Two Ukrainian companies, Cryoin Engineering and Ingas, provided between 45% and 54% of the world’s neon supply. As a result of the war, companies have suspended supplies, which could lead to an even greater shortage of semiconductor chips in the world, – Reuters.
Mixtures containing neon are used in the manufacture of semiconductors in laser systems, and semiconductors are required for chips and chips. Only a few companies in the world are able to purify neon by 99.99%, so the suspension of Cryoin and Ingas will greatly affect the supply of gas mixtures.
Chip manufacturers still have neon reserves, which should be enough by April 2022. If the war drags on, further supplies of semiconductors may be limited or impossible. The largest chipmakers, such as TSMC, Samsung, and Intel, have alternative neon sources that will last for more than two months, but semiconductor supplies will still be limited due to a lack of neon.
According to representatives of the companies contacted by Reuters, both companies have ceased operations because Russian troops have intensified their attacks on cities across Ukraine, killing civilians and destroying key infrastructure.
The cessation of these industries will negatively affect global chip production, which was no longer needed after the coronavirus pandemic increased demand for mobile phones, laptops, and later cars, forcing some companies to cut production.
According to Angelo Zino, a CFRA analyst, while estimates vary widely on the number of neon stocks available to chipmakers, production could be hit if the conflict drags on.
“If stocks run out by April and chipmakers have no orders in other parts of the world, it is likely to mean additional constraints on the wider supply chain and the inability to produce the final product for many key customers,” he said.
Prior to the invasion, Ingas produced 15,000 to 20,000 cubic meters of neon per month for customers in Taiwan, Korea, China, the United States, and Germany, with about 75 percent of the chip industry, said Mykola Avji, the company’s chief commercial officer.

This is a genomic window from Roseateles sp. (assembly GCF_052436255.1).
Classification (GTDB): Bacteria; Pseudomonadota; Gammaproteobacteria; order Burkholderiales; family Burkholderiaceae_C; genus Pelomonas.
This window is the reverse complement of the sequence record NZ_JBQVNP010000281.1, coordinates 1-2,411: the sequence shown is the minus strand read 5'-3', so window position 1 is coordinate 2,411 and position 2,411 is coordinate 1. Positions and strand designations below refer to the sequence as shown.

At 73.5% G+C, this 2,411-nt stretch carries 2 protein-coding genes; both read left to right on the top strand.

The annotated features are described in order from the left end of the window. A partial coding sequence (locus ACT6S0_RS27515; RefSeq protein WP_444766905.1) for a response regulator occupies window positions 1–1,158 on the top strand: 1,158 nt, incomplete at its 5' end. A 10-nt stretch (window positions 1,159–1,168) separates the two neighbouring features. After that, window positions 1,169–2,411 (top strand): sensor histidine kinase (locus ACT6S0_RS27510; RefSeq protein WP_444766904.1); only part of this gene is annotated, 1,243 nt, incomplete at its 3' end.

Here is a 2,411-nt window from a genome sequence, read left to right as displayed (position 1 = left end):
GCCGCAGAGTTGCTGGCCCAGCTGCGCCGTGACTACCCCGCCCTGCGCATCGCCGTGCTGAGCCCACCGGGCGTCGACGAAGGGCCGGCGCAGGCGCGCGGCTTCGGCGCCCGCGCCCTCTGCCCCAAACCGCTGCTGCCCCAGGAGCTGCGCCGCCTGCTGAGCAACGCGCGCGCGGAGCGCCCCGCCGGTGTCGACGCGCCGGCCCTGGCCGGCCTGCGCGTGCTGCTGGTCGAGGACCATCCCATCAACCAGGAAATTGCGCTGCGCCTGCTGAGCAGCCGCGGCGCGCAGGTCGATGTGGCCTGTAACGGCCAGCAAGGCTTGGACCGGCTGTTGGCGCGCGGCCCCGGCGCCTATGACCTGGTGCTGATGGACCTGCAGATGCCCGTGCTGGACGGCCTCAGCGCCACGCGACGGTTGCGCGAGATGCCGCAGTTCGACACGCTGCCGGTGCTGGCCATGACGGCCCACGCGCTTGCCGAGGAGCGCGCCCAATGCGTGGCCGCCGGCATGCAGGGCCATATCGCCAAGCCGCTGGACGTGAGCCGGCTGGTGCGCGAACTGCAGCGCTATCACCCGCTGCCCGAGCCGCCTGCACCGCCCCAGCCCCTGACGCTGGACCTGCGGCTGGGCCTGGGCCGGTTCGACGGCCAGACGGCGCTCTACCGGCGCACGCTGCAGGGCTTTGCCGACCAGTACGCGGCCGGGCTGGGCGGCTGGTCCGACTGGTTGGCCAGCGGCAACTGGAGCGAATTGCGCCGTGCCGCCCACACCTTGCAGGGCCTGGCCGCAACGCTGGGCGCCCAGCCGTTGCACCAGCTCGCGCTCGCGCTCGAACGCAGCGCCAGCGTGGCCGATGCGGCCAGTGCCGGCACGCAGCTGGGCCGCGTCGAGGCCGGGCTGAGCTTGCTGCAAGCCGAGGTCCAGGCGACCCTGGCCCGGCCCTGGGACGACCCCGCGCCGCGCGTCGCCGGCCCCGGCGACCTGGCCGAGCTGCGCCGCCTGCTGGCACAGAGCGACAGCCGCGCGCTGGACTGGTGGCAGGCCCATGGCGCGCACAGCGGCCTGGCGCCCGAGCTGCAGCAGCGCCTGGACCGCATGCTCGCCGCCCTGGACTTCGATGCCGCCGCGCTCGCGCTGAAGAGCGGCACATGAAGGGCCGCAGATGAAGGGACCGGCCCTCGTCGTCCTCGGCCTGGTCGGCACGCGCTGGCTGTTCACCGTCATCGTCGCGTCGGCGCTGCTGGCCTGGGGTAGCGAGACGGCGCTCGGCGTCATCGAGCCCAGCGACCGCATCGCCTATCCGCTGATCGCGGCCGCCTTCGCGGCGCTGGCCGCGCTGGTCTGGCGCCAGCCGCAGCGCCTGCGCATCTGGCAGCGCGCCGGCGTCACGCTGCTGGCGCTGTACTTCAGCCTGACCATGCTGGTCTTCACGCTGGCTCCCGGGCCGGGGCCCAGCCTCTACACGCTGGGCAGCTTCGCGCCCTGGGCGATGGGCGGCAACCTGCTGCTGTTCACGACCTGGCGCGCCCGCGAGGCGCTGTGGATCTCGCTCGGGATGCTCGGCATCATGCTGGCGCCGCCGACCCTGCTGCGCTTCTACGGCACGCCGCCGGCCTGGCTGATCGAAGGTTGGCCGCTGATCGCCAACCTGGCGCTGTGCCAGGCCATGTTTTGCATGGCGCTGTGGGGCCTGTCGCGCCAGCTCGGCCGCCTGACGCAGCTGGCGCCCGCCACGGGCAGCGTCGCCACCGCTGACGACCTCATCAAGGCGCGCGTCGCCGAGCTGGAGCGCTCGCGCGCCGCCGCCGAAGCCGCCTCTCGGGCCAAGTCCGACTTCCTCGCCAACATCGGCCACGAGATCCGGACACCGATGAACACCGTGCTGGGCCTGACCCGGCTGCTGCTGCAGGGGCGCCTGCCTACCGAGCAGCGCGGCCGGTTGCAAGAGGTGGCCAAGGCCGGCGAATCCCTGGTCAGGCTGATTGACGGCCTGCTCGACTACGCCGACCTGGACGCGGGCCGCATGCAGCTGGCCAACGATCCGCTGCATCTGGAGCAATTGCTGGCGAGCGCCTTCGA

The company is based in Mariupol, which is under siege by Russian troops. On Wednesday, Russian troops destroyed a maternity hospital there and continues to bombard the city’s civilian population without allowing anyone to leave the destroyed city.
“Civilians are suffering,” Mykola Avji wrote in an e-mail to Reuters. He noted that, for example, the company’s marketer currently has no access to the Internet or telephone.
According to Larisa Bondarenko, director of business development, Cryoin, which produces about 10,000 to 15,000 cubic meters of neon a month and is based in Odesa, ceased operations on February 24, when Russia’s invasion of Ukraine threatened the safety of the company’s employees.
Bondarenko noted that the company will not be able to fulfill the order for 13,000 cubic meters of neon in March if the violence by the Russians does not stop. She said the company could last at least three months if the plant closes but warned that if the equipment was damaged, it would be a serious financial blow to the company and make it difficult to resume operations quickly.
She also said she was not sure the company could get additional raw materials for neon cleaning.
Taiwan’s economy ministry, home of the world’s largest contract chipmaker TSMC, said Taiwanese companies have already made advanced preparations and have “safe” neon reserves, so there are no problems with the supply chain in the near future. A statement to Reuters had similar remarks by Taiwan’s central bank earlier on Friday.
But according to Lita Sean-Roy, president of Techcet, smaller chipmakers may suffer more.
“The largest chip makers, such as Intel, Samsung, and TSMC, have greater purchasing power and access to stocks that can provide them for longer periods of two months or more,” she said. “However, many other chip factories do not have this type of buffer,” she added, noting that rumors began to circulate that companies were trying to build up inventory. “This will exacerbate the problem of accessibility.”
Ukrainian neon is a by-product of Russian steel production. Gas, which is also used in laser eye surgery, is also produced in China, but prices in China are rising steadily.
Bondarenko says prices that were already under pressure after the pandemic has risen to 500% since December. According to Chinese media reports citing Chinese commodity market information provider biiinfo.com, the price of neon gas (99.9% content) in China has quadrupled from 400 yuan / cubic meter in October last year to more than 1,600 yuan/cubic meter at the end of February.
According to the US International Trade Commission, neon prices rose by 600% on the eve of Russia’s annexation of the Crimean peninsula in Ukraine in 2014.